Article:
Shame, fear and the struggle to cope during a pandemic

On living with depression in the time of coronavirus.

(Valerie Niemeyer/Crosscut)

I wanted to tell a different story. I wanted to describe the incident from this past November: how I spiraled into self-harm after an argument with my husband. The details would be dark but brief, meant to illustrate my lowest point. Then I would focus on my growth: that I returned to depression meds and therapy, that I arranged for marriage counseling, that I learned to both manage my condition and make it less of a burden on my husband.

I wanted to encourage and uplift. A once aspiring minister, I wanted to evangelize for the idea that healing is possible. I wanted to show that marriage counseling is for loving couples in search of problem solving, not just for those on a divorce track. I wanted to normalize therapy, to show its worth.

The story fell apart in week 3 of sheltering in place, as I banged my head against the floor, over and over again. The urge was as strong and as impossible to control as the need to vomit. I am a bad person, I thought, I need to be punished. My self-loathing hurt so much that it was a living thing inside my skull. With every impact, yellow dots like sparks blurred my vision.

There had been an argument. I realized that I was at fault. Guilt from the argument quickly spiraled outwards. I’m guilty of being selfish, guilty of being a bad wife, guilty of hurting everyone I love, guilty of being a bad teacher, guilty of being lazy, guilty of taking more than I give, guilty of being a burden on everyone.

Only my husband was able to hold me tight enough to make me stop. His tears, his “I love yous,” brought me back to the room. 

The next day, I woke with a bruise on my head and eyes so swollen it was hard to see. The capillaries from my eyelids up to my eyebrows were so broken that it looked like I had messed up applying eye shadow.

I’m guilty I made myself ugly, guilty I threw a tantrum like a child, guilty I made my husband upset, guilty I can’t control myself, guilty I’m falling apart, guilty of being a burden on everyone.

He kissed my eyelids, and told me I was the best thing in his life. That I wasn’t a burden.  

But it’s hard to believe him. For as long as I can remember, I’ve believed that I am a burden on others, a belief more real than Jesus ever was to me. As a child I imagined two scales that weighed the pile of what I gave against what I took. No matter how many times I cleaned the guinea pig cage, wrote my grandma letters, or sang in church choir, I could never make up for my fundamental rottenness. I was a black hole, absorbing matter and energy from others.

In normal life, I have teaching, climbing and friends that allow me to feel useful, that help me challenge this belief. But with COVID-19, normal life is over. With schools, parks and social gatherings closed off and canceled, the guilt has grown as loud and as constant as an earworm. My interaction with the outside world is now reduced to screens, which tell me my friends are getting sick, my students are unable to complete their graduation requirements, their parents are unable to pay rent, and all over the world there is suffering on a scale I cannot fathom. I feel useless.

But I can’t end the story like this. Dwelling on my futility only makes me weaker.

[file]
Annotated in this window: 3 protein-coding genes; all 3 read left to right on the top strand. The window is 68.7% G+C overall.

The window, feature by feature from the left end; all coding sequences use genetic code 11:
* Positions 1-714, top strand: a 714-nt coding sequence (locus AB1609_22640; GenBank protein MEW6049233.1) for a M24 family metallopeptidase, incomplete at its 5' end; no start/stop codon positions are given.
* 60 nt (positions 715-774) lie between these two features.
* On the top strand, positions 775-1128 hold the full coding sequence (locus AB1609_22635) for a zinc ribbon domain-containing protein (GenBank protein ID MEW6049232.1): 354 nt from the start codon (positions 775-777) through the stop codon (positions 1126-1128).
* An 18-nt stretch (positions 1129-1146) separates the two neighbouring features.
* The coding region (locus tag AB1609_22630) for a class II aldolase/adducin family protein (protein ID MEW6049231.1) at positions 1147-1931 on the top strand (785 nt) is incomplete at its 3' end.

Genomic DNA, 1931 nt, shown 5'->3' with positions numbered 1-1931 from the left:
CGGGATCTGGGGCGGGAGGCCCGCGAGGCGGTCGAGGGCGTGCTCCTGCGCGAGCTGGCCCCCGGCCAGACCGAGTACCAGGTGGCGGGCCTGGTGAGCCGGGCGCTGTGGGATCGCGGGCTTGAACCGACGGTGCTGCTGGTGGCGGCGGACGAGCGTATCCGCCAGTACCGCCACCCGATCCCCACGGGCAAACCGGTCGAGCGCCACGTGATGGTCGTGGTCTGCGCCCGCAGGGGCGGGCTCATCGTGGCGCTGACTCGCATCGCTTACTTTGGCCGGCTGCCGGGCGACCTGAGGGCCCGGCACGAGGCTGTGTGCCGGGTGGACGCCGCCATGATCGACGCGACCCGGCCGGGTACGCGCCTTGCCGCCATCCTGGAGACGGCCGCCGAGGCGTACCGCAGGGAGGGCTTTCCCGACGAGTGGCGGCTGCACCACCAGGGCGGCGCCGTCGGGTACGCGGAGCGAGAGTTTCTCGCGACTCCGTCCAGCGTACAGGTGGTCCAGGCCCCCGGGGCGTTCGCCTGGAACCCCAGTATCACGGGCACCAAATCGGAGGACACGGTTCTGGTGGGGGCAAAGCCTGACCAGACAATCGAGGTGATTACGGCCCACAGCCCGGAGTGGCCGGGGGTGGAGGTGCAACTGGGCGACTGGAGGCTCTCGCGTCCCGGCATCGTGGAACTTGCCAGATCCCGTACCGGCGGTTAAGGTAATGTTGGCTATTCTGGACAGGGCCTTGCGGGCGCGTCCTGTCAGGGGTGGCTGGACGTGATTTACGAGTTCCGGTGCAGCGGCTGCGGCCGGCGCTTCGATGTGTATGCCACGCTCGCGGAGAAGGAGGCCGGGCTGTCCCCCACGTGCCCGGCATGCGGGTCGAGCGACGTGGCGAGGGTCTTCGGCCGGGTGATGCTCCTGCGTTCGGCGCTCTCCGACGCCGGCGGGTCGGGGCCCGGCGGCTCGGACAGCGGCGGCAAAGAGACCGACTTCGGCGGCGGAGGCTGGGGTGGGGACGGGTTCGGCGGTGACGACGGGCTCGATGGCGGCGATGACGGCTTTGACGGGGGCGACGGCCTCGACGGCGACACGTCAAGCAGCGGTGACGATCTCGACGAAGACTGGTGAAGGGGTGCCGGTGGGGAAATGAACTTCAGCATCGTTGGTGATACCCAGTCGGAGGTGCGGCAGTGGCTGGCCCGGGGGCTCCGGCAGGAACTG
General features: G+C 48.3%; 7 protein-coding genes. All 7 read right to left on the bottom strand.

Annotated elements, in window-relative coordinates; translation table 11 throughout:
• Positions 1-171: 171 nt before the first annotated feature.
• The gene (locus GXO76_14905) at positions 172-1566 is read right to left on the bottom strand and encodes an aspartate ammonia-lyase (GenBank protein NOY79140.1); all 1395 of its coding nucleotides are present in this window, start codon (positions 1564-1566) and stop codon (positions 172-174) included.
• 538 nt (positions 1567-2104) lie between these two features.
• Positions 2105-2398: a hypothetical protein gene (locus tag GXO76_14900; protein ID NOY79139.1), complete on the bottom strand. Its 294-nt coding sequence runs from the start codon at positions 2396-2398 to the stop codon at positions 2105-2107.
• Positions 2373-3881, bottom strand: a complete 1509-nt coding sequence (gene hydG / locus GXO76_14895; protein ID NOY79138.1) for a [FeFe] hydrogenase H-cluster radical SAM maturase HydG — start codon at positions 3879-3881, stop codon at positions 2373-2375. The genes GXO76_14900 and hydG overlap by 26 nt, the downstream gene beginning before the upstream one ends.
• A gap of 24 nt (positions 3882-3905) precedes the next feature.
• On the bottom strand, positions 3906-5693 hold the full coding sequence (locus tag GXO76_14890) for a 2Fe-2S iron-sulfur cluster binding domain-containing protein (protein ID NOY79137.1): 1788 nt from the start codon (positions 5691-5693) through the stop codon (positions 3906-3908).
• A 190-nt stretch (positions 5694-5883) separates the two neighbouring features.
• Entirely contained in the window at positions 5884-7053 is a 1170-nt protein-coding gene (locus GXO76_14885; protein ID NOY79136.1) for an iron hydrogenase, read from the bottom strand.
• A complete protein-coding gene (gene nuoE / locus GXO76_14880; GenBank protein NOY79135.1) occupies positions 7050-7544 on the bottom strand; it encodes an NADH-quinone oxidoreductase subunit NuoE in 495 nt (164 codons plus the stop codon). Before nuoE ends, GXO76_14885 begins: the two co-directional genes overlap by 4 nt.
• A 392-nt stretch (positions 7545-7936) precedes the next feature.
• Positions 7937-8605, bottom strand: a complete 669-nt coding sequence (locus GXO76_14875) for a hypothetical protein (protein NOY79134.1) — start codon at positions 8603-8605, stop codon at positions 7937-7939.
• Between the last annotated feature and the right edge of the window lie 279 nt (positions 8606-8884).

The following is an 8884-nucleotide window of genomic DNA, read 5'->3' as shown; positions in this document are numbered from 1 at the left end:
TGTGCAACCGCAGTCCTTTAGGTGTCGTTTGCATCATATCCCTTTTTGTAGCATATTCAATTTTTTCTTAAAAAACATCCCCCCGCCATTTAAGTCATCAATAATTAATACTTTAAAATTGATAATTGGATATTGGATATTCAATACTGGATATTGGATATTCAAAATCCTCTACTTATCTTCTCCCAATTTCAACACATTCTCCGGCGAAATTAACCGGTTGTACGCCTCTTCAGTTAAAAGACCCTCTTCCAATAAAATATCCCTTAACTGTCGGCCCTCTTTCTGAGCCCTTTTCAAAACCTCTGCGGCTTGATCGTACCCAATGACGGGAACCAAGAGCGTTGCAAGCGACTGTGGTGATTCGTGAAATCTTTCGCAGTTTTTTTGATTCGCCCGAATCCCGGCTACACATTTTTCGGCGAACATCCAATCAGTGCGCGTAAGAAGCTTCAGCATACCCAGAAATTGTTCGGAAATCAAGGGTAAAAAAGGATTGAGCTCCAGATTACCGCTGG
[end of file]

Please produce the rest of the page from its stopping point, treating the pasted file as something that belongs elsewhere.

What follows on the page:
Yesterday, I had a telehealth session with my therapist. It was so good to see her reassuring face even though the screen froze multiple times. She had a bit of a cough, and that worried me.

As always, she was able to give me some perspective. She reminded me that self-harm is an addiction that I have used to cope with stress. I have been recovering. I have learned healthier ways to cope. The recent incident was a relapse. Relapses are understandable in a time when everything is uncertain. It doesn’t mean I’m a failure.

But relapse is a sign that I need to do things differently, that I need to learn from what happened. I know that arguments often precede relapse for me. So, my husband and I need to think about changing the way we argue. And I need to call a “time out” if I’m starting to feel an urge to harm myself.

After I hung up, I went to my husband to tell him what I learned. He hugged me and told me he was eager to do anything he can to help me. His shirt was soon wet with my tears. I clung to him as though I were drowning and he was my buoy. I clung to him, hoping that with love, therapy, and meds, I would be able to stay afloat.

I suspect a lot of us are feeling useless and afraid right now. I suspect other people may also be using coping methods they aren’t proud of. I want to share the comfort that I’ve found, in case it helps. I want to share that therapy is not a cure, but it is helpful. I want to remove stigma from depression and from just feeling shitty. For as Viktor E. Frankl wrote in Man’s Search for Meaning, “The burden of unavoidable unhappiness is increased by unhappiness about being unhappy.… [He] is not only unhappy but also ashamed of being unhappy.…”

I don’t want to feel ashamed anymore.

Editor's note: 
The National Suicide Prevention Hotline is 1-800-273-8255 for English, or for Spanish 1-888-628-9454, or for using TTY equipment to assist with speech or hearing impairments, 1-800-799-4TTY (4889). 

The Crisis Clinic of King County operates a confidential, free, 24-hour crisis line for anyone in crisis in the area: 1-866-4-CRISIS (1-866-427-4747) or 206-461-3222.

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